Employment Issue du Jour
Kevin Salwen on Ethics
Once again the world of sports brings us one of the more interesting employment matters of our time: the role of an employer in keeping an employee healthy.
Oh sure, this seems like an easy one -- we're 100 years out from Upton Sinclair's The Jungle, right? But this isn't operating heavy machinery, and clearly is enough of a gray area to bring two of the most storied franchises in the NBA -- the New York Knicks and the Chicago Bulls -- to opposite conclusions.
The story centers around Eddy Curry, by all assessment a mighty fine basketball player. But Curry missed 13 games for the Bulls last season with an irregular heartbeat and may be predisposed to a heart condition that has killed other players. The Bulls, whose general manager John Paxson said he would never endanger the life of a player, demanded that Curry take a DNA test to assure his health. Curry refused.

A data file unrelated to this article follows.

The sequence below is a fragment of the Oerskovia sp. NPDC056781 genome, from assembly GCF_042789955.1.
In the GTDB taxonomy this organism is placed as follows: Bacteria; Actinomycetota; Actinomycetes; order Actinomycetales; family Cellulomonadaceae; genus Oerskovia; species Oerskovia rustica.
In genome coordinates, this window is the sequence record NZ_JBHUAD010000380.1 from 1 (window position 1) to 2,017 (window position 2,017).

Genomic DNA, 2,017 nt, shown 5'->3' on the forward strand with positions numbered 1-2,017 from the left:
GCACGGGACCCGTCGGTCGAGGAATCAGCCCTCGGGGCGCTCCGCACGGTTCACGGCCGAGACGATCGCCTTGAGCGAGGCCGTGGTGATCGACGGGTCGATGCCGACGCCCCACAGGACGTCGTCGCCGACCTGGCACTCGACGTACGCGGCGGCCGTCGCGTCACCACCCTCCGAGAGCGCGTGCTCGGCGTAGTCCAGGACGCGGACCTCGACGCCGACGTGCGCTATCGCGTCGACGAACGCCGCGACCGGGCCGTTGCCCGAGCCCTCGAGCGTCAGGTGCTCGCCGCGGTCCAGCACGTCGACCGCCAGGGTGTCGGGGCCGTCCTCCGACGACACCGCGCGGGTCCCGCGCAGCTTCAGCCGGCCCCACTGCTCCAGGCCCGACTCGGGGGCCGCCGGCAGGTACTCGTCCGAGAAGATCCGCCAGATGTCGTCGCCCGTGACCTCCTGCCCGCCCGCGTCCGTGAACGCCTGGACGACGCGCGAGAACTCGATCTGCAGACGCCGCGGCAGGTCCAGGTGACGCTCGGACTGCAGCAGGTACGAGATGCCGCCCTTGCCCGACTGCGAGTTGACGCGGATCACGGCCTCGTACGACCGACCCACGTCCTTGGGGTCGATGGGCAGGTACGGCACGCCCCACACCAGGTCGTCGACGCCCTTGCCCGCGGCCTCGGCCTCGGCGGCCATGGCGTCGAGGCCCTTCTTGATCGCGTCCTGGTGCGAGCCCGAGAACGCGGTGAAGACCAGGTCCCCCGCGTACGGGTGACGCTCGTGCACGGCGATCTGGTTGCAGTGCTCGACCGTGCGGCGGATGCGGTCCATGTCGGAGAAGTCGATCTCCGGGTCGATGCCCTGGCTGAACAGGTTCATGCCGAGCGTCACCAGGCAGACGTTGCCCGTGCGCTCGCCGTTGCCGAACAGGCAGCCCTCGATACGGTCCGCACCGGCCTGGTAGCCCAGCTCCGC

So the Bulls traded him to New York, where apparently the standard is different. 'Do you gamble on this type of talent in big people?' asked Isiah Thomas, the Knicks' president. 'Without question.' He contends that tests Curry has agreed to take are just as reliable as the DNA test.
The core question, I think, goes to the Knicks' argument that they should trust Curry's judgment as to his own health and his own level of risk. Makes me wonder: Just what is the employer's role?